when i first started out i did that. i wanted to sell things so i made what i thought people would buy because it was familiar to them. it was all twee and trying to be cute but it wasn’t very “me” at all. it’s only been a couple of years of focusing on my own stuff and i already have people coming to me for my style and being able to recognise my work. replicating other popular images is ok if you want to make a bit of quick cash then have your etsy account deleted and claim the industry doesn’t support indie artists.

the longevity depends on your originality and your ability to stand out among so many other people trying to do the same thing.

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Shopping Smart

Last night I did a quick walk around a supermarket on Periscope to provide people with some little tips on starting your vegan journey on a budget or if your mental health means you don’t really want to spend a lot of time cooking but still want to give veganism a go. This is mainly a summary of that discussion (and a later one I also had on Periscope). I’m also considering doing a brief food diary a couple of days a week to show people what a depressed vegan eats and how I shop etc, but for now let’s get into it.

Firstly, this is working on the assumption of you having a freezer and some cupboard space, as well as being able to get to and get around a supermarket. This is purely because it’s most reflective of my circumstances and I don’t want to make any guesses about what it may be like for people not in this position, but I do have intentions of speaking to people for whom any or all of this is not true to gain some perspective from them.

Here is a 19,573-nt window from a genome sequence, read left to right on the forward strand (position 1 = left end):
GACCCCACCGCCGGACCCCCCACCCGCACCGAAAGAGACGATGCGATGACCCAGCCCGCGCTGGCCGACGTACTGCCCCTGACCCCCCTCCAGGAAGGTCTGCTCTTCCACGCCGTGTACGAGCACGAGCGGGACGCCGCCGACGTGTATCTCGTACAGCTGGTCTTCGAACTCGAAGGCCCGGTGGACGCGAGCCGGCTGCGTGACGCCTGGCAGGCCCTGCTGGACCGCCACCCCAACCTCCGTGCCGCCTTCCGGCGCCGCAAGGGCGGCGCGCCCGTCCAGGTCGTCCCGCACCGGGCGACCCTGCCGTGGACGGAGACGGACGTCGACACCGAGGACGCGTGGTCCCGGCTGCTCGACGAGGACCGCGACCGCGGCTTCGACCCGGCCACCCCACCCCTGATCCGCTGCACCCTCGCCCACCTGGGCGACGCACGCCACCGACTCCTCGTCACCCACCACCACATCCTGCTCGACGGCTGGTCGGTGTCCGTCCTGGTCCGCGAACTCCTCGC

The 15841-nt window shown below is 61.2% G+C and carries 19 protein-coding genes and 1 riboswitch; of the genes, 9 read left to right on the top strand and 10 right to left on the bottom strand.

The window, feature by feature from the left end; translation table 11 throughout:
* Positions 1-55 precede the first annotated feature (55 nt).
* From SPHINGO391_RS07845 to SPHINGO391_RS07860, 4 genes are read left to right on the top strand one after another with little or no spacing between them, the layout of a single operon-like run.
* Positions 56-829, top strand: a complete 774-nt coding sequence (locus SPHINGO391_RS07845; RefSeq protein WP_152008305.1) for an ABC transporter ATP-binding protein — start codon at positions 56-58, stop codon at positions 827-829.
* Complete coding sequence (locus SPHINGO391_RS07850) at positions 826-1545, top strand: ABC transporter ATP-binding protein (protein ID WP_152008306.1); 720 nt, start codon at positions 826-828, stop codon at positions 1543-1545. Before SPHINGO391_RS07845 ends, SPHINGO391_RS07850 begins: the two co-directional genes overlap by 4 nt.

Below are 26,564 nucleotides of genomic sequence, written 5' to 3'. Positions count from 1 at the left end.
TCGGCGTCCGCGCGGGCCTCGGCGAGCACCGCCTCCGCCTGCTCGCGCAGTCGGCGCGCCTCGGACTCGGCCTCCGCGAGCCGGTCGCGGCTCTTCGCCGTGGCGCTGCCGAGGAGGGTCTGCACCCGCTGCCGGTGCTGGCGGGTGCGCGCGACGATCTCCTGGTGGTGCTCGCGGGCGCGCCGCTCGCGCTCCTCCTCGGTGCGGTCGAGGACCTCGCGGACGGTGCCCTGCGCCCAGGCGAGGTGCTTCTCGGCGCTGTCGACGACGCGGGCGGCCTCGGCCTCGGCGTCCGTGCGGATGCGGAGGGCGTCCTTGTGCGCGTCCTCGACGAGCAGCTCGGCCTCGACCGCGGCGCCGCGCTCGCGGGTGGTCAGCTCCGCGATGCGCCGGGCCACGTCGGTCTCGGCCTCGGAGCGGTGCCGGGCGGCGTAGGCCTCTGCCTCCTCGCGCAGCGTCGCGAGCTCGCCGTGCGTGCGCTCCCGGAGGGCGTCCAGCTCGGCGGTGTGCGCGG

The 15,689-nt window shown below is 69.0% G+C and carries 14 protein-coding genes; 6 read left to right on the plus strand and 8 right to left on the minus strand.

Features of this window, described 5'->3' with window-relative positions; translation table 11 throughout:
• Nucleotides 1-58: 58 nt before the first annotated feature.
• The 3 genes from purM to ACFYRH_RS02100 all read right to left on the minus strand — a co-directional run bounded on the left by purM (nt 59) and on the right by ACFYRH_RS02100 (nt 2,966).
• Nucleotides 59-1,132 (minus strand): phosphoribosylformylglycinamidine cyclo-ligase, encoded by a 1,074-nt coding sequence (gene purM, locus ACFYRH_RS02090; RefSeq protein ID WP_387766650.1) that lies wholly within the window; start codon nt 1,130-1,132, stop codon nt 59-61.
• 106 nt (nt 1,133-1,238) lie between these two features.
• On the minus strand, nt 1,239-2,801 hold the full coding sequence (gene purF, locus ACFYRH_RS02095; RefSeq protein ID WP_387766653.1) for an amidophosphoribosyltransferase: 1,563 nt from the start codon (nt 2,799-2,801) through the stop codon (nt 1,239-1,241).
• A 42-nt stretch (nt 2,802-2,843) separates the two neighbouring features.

The first thing is the old faithful reduced section. When I was at uni around 146 years ago we used to do our food shop at a nearby 24-hour Tesco after midnight. It was always very quiet and the reduced sections for the bakery and veg aisles were fairly well stocked. Reduced sections are generally hit and miss so you may have to get creative, and I by no means suggest always doing your shopping at 2am, but if you’re able to get to a nearby supermarket a little later in the evening (for example, if your nearest shop shuts at 10pm, try getting there for 9ish) you’ll find more items are reduced and the shop will be much quieter. It’s great if you’re anxious in busy places or if you simply hate queuing.